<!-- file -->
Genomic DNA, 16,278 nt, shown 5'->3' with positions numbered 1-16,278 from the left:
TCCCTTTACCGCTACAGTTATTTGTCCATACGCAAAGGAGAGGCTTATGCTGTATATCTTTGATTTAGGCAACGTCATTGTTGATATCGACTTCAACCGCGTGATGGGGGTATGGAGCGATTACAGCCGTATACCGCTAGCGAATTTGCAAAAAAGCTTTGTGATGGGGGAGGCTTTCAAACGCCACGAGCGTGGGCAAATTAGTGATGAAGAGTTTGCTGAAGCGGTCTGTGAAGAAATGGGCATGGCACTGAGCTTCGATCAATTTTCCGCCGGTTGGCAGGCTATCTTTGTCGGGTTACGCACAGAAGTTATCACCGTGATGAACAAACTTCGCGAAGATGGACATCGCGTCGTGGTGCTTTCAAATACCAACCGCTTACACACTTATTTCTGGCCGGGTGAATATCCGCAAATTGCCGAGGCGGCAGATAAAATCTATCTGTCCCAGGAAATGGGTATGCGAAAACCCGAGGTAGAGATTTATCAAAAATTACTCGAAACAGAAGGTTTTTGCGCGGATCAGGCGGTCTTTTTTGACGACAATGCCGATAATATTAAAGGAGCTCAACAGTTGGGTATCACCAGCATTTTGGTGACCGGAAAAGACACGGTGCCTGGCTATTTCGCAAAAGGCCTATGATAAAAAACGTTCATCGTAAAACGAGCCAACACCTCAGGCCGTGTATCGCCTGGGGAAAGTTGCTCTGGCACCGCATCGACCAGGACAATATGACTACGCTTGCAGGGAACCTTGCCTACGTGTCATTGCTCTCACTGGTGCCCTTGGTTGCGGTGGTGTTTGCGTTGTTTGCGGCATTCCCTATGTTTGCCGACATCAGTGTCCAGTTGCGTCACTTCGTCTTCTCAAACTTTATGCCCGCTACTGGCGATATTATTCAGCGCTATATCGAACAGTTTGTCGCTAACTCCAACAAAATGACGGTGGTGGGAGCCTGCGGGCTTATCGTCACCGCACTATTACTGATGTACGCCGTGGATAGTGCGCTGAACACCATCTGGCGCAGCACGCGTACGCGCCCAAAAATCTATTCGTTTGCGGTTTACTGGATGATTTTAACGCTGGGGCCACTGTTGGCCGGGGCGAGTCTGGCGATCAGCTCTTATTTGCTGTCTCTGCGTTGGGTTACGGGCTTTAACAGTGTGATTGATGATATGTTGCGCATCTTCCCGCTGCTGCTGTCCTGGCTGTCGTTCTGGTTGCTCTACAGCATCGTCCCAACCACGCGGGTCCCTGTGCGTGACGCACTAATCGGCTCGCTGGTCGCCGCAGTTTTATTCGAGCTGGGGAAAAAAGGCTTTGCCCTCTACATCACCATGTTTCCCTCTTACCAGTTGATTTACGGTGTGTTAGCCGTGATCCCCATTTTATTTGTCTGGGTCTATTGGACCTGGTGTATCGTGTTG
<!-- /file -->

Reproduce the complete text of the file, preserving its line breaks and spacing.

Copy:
Genomic DNA, 16,278 nt, shown 5'->3' with positions numbered 1-16,278 from the left:
TCCCTTTACCGCTACAGTTATTTGTCCATACGCAAAGGAGAGGCTTATGCTGTATATCTTTGATTTAGGCAACGTCATTGTTGATATCGACTTCAACCGCGTGATGGGGGTATGGAGCGATTACAGCCGTATACCGCTAGCGAATTTGCAAAAAAGCTTTGTGATGGGGGAGGCTTTCAAACGCCACGAGCGTGGGCAAATTAGTGATGAAGAGTTTGCTGAAGCGGTCTGTGAAGAAATGGGCATGGCACTGAGCTTCGATCAATTTTCCGCCGGTTGGCAGGCTATCTTTGTCGGGTTACGCACAGAAGTTATCACCGTGATGAACAAACTTCGCGAAGATGGACATCGCGTCGTGGTGCTTTCAAATACCAACCGCTTACACACTTATTTCTGGCCGGGTGAATATCCGCAAATTGCCGAGGCGGCAGATAAAATCTATCTGTCCCAGGAAATGGGTATGCGAAAACCCGAGGTAGAGATTTATCAAAAATTACTCGAAACAGAAGGTTTTTGCGCGGATCAGGCGGTCTTTTTTGACGACAATGCCGATAATATTAAAGGAGCTCAACAGTTGGGTATCACCAGCATTTTGGTGACCGGAAAAGACACGGTGCCTGGCTATTTCGCAAAAGGCCTATGATAAAAAACGTTCATCGTAAAACGAGCCAACACCTCAGGCCGTGTATCGCCTGGGGAAAGTTGCTCTGGCACCGCATCGACCAGGACAATATGACTACGCTTGCAGGGAACCTTGCCTACGTGTCATTGCTCTCACTGGTGCCCTTGGTTGCGGTGGTGTTTGCGTTGTTTGCGGCATTCCCTATGTTTGCCGACATCAGTGTCCAGTTGCGTCACTTCGTCTTCTCAAACTTTATGCCCGCTACTGGCGATATTATTCAGCGCTATATCGAACAGTTTGTCGCTAACTCCAACAAAATGACGGTGGTGGGAGCCTGCGGGCTTATCGTCACCGCACTATTACTGATGTACGCCGTGGATAGTGCGCTGAACACCATCTGGCGCAGCACGCGTACGCGCCCAAAAATCTATTCGTTTGCGGTTTACTGGATGATTTTAACGCTGGGGCCACTGTTGGCCGGGGCGAGTCTGGCGATCAGCTCTTATTTGCTGTCTCTGCGTTGGGTTACGGGCTTTAACAGTGTGATTGATGATATGTTGCGCATCTTCCCGCTGCTGCTGTCCTGGCTGTCGTTCTGGTTGCTCTACAGCATCGTCCCAACCACGCGGGTCCCTGTGCGTGACGCACTAATCGGCTCGCTGGTCGCCGCAGTTTTATTCGAGCTGGGGAAAAAAGGCTTTGCCCTCTACATCACCATGTTTCCCTCTTACCAGTTGATTTACGGTGTGTTAGCCGTGATCCCCATTTTATTTGTCTGGGTCTATTGGACCTGGTGTATCGTGTTG